Yuri Kochiyama ( May 19, 1921 – June 1, 2014) was a Japanese American human rights activist. She is notable as one of the few prominent non-black black separatists. Influenced by Marxism, Maoism, and the thoughts of Malcolm X, she was an advocate for many revolutionary movements.
Kochiyama met the African-American activist Malcolm X, at the time a prominent member of the Nation of Islam, in October 1963 during a protest against the arrest of about 600 minority construction workers in Brooklyn, who had been protesting for jobs.
Kochiyama joined his pan-Africanist Organization of Afro-American Unity. She was present at his assassination on February 21, 1965, at the Audubon Ballroom in Washington Heights, New York City, and held him in her arms as he lay dying. A famous photo appeared in Life magazine capturing that moment. Kochiyama in the mid-1960s joined the Revolutionary Action Movement, a clandestine revolutionary nationalist organization which was one of the first organizations in the black liberation movement to attempt to construct a revolutionary nationalism based on a synthesis of the thought of Malcolm X, Marx, Lenin, and Mao Zedong.
She was one of the few non-blacks invited to join the Republic of New Africa (RNA, established in 1968) which advocated the establishment of a separate black nation in the U.S. South. Kochiyama joined, and subsequently sided with, an RNA faction which felt that the need to build a separate black nation was even more important than the struggle for civil rights in Northern cities.
In 1977, Kochiyama joined the group of Puerto Ricans who took over the Statue of Liberty to draw attention to the struggle for Puerto Rican independence. Kochiyama and other activists demanded the release of four Puerto Rican nationalists convicted of attempted murder—Lolita Lebrón, Rafael Cancel Miranda, Andres Figueroa Cordero, and Irving Flores Rodríguez—who in 1954 had opened fire in the House of Representatives, injuring five congressmen. According to Kochiyama, despite a strong movement enabling them to occupy the statue for nine hours, they intended to “give up peacefully when the police came.” After the four Puerto Ricans were tried, convicted, and effectively given life imprisonments, they were eventually pardoned by President Jimmy Carter and released. Yuri also had close relationships with many other revolutionary nationalist leaders including Robert F. Williams (who gave Yuri her first Red Book of quotations by Mao Zedong).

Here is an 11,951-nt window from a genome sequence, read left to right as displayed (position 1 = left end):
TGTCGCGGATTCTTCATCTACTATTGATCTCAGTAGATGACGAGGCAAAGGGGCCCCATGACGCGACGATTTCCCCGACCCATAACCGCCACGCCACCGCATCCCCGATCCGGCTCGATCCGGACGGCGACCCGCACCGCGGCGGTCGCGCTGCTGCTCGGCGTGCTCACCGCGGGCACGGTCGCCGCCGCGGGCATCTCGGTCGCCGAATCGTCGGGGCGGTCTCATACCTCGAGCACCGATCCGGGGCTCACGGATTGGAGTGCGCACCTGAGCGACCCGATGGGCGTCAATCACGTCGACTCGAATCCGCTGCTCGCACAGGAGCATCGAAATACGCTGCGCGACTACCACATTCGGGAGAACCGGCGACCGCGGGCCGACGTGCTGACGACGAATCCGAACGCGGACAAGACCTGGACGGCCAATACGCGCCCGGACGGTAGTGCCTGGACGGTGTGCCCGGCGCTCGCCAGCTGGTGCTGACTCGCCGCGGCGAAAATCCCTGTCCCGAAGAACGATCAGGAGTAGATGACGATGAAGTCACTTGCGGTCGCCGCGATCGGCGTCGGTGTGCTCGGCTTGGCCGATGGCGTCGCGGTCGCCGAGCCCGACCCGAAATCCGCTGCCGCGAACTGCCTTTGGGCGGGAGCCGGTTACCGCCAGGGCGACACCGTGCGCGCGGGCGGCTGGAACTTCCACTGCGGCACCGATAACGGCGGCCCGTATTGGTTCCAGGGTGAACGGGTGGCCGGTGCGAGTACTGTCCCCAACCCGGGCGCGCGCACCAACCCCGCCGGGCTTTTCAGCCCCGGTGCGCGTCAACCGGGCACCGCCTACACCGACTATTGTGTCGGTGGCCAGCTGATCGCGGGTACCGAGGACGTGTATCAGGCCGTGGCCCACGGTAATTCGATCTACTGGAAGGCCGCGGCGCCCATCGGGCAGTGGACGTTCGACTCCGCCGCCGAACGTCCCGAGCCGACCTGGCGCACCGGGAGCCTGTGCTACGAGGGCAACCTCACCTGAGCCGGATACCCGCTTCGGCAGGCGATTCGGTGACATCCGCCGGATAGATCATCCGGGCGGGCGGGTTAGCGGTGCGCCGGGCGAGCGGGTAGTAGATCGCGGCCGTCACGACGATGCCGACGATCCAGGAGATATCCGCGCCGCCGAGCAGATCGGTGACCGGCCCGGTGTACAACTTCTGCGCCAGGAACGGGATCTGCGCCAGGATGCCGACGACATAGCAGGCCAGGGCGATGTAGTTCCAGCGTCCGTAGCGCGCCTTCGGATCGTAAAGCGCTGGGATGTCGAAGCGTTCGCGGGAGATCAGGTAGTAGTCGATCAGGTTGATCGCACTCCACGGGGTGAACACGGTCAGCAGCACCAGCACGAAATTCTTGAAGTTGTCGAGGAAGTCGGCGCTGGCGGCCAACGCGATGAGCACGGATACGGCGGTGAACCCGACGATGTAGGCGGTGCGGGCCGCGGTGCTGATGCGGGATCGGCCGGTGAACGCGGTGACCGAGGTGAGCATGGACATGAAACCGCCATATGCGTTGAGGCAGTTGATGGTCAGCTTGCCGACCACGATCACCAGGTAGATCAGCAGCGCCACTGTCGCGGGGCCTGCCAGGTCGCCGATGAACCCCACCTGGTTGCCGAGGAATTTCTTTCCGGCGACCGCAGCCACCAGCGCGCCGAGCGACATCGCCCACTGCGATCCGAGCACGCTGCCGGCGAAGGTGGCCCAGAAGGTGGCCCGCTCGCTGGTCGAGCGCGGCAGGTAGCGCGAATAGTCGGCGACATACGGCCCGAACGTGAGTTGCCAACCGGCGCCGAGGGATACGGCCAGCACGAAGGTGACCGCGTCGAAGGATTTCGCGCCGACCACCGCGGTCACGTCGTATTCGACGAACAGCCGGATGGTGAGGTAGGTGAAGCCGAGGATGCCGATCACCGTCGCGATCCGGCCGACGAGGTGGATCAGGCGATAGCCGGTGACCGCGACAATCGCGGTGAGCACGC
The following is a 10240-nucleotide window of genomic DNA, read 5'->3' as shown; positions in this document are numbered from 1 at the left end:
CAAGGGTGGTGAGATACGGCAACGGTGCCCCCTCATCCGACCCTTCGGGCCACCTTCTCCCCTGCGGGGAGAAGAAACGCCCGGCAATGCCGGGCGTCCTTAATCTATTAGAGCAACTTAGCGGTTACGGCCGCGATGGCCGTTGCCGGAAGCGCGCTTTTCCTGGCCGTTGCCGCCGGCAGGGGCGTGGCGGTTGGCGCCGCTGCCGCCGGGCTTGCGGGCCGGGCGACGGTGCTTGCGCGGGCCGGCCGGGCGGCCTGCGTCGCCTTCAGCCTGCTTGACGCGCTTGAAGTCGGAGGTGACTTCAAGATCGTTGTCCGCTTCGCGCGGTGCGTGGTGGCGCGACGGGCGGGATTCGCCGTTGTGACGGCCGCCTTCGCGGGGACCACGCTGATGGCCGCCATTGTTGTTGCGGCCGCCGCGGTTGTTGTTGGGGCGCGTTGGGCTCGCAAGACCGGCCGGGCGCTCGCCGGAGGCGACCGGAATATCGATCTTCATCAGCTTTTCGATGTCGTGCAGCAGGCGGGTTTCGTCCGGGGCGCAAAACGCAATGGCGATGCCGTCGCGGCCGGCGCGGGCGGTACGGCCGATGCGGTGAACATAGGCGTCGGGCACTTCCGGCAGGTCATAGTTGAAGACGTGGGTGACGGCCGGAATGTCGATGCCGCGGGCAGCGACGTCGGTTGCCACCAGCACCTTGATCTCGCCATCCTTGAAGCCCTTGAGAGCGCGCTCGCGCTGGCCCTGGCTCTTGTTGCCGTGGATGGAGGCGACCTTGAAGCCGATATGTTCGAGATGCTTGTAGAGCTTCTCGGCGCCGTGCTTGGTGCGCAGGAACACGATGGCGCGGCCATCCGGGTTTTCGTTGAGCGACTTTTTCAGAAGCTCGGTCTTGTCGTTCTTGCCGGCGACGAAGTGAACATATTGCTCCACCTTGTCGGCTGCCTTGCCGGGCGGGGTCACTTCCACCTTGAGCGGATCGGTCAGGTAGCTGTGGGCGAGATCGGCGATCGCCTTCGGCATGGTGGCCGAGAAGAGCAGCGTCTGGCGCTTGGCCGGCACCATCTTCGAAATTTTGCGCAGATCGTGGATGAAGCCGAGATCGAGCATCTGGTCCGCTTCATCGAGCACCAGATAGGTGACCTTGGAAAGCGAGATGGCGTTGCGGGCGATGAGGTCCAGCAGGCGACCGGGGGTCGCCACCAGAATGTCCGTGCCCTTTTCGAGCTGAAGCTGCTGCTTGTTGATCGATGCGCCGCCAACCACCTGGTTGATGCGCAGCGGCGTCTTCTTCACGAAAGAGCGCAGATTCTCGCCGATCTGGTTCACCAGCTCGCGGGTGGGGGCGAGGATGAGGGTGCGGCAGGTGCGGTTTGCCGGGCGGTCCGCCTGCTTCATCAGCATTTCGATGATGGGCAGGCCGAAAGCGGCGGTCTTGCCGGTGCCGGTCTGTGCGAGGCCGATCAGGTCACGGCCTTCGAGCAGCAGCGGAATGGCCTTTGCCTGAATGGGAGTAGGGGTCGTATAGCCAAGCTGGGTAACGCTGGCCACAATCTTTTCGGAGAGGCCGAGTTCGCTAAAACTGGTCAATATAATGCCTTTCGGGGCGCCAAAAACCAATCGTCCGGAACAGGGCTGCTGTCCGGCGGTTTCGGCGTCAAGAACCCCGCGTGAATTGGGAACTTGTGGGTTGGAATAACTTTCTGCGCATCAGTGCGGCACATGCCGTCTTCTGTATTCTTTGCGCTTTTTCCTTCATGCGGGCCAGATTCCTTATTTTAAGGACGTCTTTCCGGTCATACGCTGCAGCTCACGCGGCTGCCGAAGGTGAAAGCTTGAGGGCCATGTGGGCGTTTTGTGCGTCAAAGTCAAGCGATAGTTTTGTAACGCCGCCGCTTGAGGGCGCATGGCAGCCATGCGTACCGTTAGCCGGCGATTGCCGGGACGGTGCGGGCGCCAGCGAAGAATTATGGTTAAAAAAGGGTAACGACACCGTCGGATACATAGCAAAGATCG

1982 for the 1981 murder of Philadelphia police officer Daniel Faulkner, nuclear disarmament and reparations for the internment of Japanese Americans. Through her activism—starting in the 1960s and continuing into the mid-2000s—Yuri participated in the Black, Asian-American, and Third World movements for civil rights, human rights, Black liberation, political prisoners, ethnic studies, anti-war, and other social justice issues.
In 2005, Kochiyama was nominated for the Nobel Peace Prize through the “1,000 Women for the Nobel Peace Prize 2005” project. In a lifetime of community service starting in her hometown of San Pedro, California, Yuri also taught English to immigrant students and volunteered at soup kitchens and homeless shelters in New York City. Yuri spoke at over 100 high schools and colleges in at least 15 states and Canada, including Harvard, Radcliffe, Yale, Princeton, Spelman, Temple, UMass/Amherst, New York University, UC Berkeley, and San Francisco State University. In 2010, she received an Honorary Doctorate Degree from California State University, East Bay. In Debbie Allen’s television series Cool Women (2001), Yuri stated, “The legacy I would like to leave is that people try to build bridges and not walls.”